On Monday, the Manhattan District Attorney’s office began presenting evidence to a grand jury regarding hush money payments made by the Trump Organization to adult film actress Stormy Daniels.
The grand jury was recently established, and will advise District Attorney Alvin Bragg over whether Trump or other individuals involved in the payments should be charged for falsifying business records in order to conceal Trump’s relationship with Daniels.
Around $130,000 in payments were made to Daniels in late 2016 to ensure that she would keep silent about Trump’s extramarital affair with her, which, if divulged during the presidential campaign season, could have harmed his chances of winning the election against then-Democratic candidate Hillary Clinton.
Trump’s personal lawyer at the time, Michael Cohen, has pleaded guilty to federal charges relating to those payments; in 2018, Cohen said that he facilitated the payments “at the direction of a candidate for federal office,” referring to Trump. In exchange for this service, the Trump Organization arranged to pay him $420,000, describing the payment as “legal fees,” which could constitute a crime under New York state law.
It is a felony to falsify business records in the state. A person found guilty of doing so faces up to four years in prison.
According to reporting from The New York Times, the case is considered a long shot, as it is dependent on an “untested legal theory” that might be difficult to prove. But prosecutors have taken a more aggressive approach in recent days, including contacting members of the Trump Organization, the Trump 2016 presidential campaign, and staff from The National Enquirer, which reportedly helped facilitate the hush money arrangement with Daniels.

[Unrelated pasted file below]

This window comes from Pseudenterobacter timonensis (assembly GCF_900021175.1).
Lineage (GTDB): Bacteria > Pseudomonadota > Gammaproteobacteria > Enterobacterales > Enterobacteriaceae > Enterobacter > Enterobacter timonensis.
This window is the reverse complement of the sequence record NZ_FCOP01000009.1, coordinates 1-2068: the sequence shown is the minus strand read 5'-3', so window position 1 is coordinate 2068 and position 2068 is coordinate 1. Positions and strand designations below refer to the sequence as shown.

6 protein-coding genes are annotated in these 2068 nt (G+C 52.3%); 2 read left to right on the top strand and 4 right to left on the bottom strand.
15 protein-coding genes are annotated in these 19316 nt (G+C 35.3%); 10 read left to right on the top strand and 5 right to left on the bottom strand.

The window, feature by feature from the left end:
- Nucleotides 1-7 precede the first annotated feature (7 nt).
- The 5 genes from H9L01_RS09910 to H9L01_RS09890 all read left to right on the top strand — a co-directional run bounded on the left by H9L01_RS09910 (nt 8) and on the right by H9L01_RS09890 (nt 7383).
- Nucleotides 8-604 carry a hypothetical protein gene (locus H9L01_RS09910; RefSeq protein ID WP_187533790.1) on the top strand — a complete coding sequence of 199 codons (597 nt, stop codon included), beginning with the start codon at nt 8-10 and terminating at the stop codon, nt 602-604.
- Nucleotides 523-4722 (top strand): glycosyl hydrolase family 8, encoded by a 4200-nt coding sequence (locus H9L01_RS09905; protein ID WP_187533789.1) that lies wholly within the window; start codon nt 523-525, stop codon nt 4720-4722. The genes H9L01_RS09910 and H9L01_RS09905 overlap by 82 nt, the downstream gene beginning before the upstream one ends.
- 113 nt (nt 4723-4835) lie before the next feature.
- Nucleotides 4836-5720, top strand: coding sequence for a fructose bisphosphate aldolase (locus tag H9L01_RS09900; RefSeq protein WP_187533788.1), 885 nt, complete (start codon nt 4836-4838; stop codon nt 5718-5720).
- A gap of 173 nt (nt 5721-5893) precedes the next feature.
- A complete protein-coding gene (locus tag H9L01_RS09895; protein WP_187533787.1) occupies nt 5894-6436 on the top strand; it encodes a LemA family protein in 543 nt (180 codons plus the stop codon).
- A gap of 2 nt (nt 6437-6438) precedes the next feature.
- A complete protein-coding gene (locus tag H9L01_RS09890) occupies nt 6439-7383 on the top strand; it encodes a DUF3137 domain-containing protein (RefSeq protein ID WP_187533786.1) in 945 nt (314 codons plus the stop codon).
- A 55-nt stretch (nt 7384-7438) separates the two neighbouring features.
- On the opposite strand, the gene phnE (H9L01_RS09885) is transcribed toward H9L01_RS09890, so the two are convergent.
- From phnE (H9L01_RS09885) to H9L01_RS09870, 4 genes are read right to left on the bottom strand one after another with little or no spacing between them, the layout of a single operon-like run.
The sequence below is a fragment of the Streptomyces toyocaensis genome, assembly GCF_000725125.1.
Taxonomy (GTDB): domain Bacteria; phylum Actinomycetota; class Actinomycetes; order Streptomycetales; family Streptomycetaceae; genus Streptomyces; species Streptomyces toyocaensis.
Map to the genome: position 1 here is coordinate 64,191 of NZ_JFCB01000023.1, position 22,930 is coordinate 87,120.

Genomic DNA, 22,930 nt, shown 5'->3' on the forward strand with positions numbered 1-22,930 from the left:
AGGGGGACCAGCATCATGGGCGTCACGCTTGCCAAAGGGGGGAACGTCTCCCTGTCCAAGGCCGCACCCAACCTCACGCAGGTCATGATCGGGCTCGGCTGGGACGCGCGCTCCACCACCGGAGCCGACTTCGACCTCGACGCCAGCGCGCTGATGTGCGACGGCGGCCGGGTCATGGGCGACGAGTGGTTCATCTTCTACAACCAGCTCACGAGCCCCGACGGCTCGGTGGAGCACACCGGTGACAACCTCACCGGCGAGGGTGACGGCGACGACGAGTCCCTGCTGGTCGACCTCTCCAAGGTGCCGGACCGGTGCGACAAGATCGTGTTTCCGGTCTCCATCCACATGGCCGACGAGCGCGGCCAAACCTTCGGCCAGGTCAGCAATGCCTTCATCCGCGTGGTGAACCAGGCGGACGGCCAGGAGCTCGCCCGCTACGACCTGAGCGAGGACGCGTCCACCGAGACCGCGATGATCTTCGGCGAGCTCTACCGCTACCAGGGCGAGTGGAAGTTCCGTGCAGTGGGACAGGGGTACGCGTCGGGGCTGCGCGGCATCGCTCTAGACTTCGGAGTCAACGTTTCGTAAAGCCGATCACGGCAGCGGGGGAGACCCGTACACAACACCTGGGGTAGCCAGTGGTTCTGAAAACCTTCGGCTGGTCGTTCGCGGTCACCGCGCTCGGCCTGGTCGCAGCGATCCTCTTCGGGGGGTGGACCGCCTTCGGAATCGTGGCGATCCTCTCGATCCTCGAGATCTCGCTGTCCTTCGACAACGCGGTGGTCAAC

At least one witness is believed to have met with the grand jury so far: David Pecker, the former publisher of The National Enquirer, was seen on Monday entering the building where the grand jury is convening. CNN also reported that Pecker had met with prosecutors that day.
The impaneling of a grand jury was somewhat surprising, as around a year ago, it appeared that the investigation was becoming dormant. At the time, sources told several media publications that Bragg appeared “disinterested” in the case and expressed doubts over the direction it was going in. His slowing-down of the inquiry led two lawyers in the Manhattan District Attorney’s office to abruptly resign in protest.
Trump responded to the re-amping up of the case in a post on his Truth Social website that also referenced the case in Georgia examining his efforts to overturn the 2020 presidential election, and the special counsel investigation examining his removal of documents from the White House when he left office.
This and other inquiries are only happening to please the “Fake News Media and the Democrat [sic] Party,” Trump said, adding that he also believed the investigations were happening because he is “leading by sooo much” in polls for the 2024 presidential election.
Trump’s polling numbers aren’t as good as he claims, however. An aggregate of polling data collected by RealClearPolitics shows that he’s behind President Joe Biden in a hypothetical rematch by around 1.2 points, on average. Support for him running for president (for a third time in as many presidential election cycles) is even worse: According to an Economist/YouGov poll published just last week, barely over a quarter of Americans (27 percent) said he should run, while 57 percent said they didn’t want him to.
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